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What is Decision Fatigue?

Do you ever find it difficult to make decisions by the end of the day?


The average person makes about 35,000 decisions a day. What shoes should I wear? What should I eat for lunch? What should I listen to during this car ride? Some decisions are easier than others, such as what time to wake up. Some decisions are more difficult, such as whether to accept a new job offer.


Making these many decisions, regardless of their difficulty level, can be exhausting and cause stress. This is known as decision fatigue.


What is decision fatigue?

Decision fatigue is when a person’s ability to make decisions becomes worse after a long time of decision-making. Our cognitive abilities get worn out, which is why we can feel overwhelmed when we must make countless decisions. This phenomenon can affect people of all statures and professional careers, including the President.


You may have experienced decision fatigue without realizing it was happening. Think about the last time you went out for dinner after work. You look at the large menu and you have no idea what to pick. It’s an intricate process to make this seemingly simple choice because it’s a process of weighing motivations and options.


Some people are more at risk than others.

As the day goes on, and you need to make more and more decisions, your ability to choose wisely can decrease. This can vary by person, especially depending on the type of decisions you need to make. For example, a judge may experience greater decision fatigue than other professions.


A person is more at risk of experiencing decision fatigue if they:

  • make several decisions throughout the day

  • feel greatly affected by the decisions they make

  • make very stressful/complex decisions

  • make decisions affecting other people in a significant way

Decision fatigue can manifest in a few different ways.

A common form of decision fatigue is impulse buying. When your brain is tired of making decisions, it may skip the back and forth of the pros and cons of purchasing an item.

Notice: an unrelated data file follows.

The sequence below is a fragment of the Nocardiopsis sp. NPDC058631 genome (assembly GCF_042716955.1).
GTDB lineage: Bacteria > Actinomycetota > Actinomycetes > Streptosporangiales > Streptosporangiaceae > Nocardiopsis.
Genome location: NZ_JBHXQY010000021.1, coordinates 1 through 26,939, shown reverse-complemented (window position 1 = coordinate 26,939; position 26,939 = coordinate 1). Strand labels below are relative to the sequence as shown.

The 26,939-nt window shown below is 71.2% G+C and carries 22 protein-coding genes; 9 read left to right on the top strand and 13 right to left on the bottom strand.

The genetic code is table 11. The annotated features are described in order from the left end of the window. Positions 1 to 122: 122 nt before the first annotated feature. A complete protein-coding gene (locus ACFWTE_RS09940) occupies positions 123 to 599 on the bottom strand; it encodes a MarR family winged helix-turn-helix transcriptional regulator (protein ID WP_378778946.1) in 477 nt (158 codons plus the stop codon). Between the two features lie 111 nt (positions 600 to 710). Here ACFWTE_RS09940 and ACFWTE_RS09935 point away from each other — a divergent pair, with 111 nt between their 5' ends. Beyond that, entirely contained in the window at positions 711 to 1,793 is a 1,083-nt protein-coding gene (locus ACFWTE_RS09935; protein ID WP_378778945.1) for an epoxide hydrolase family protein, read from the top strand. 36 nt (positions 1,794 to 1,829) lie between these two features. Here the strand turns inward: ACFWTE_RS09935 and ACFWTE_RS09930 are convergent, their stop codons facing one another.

Oppositely, your brain may prolong weighing the pros and cons so long, that you forgo making any decision. This procrastination can push the decision to another day, otherwise known as “sleeping on it”.


The emotional impact of decision fatigue can cause stress making it difficult to make any choices. No matter how simple the decision may be, the thought of making it can cause you major anxiety, annoyance, frustration, or irritability.


There are some ways to fight decision fatigue.

If each decision depletes energy, it may be best to make the hardest, or most important, decisions at the beginning of the day. Making a priority list the day before can help you prioritize your most important decisions.


Planning your meals ahead may also help eliminate decision fatigue. This could include meal prepping or creating a calendar before the week begins.


Another way to save some of your brain power is to cut down on the number of decisions you need to make. Barack Obama did this in office by wearing the same-colored suit every day. Other professionals who make numerous daily decisions may also benefit from this tactic.


You can also cut down on decisions by delegating. This could include assigning tasks to your team at work or having your partner decide where to have dinner for the night.


Last, but certainly not least – take a break! Being physically fatigued can be a factor in decision fatigue.


Decision fatigue can impact everyone and in different ways. We suggest you take the steps needed to become aware of your decision fatigue symptoms and how you can prevent them in the future. Your mental health with thank you!


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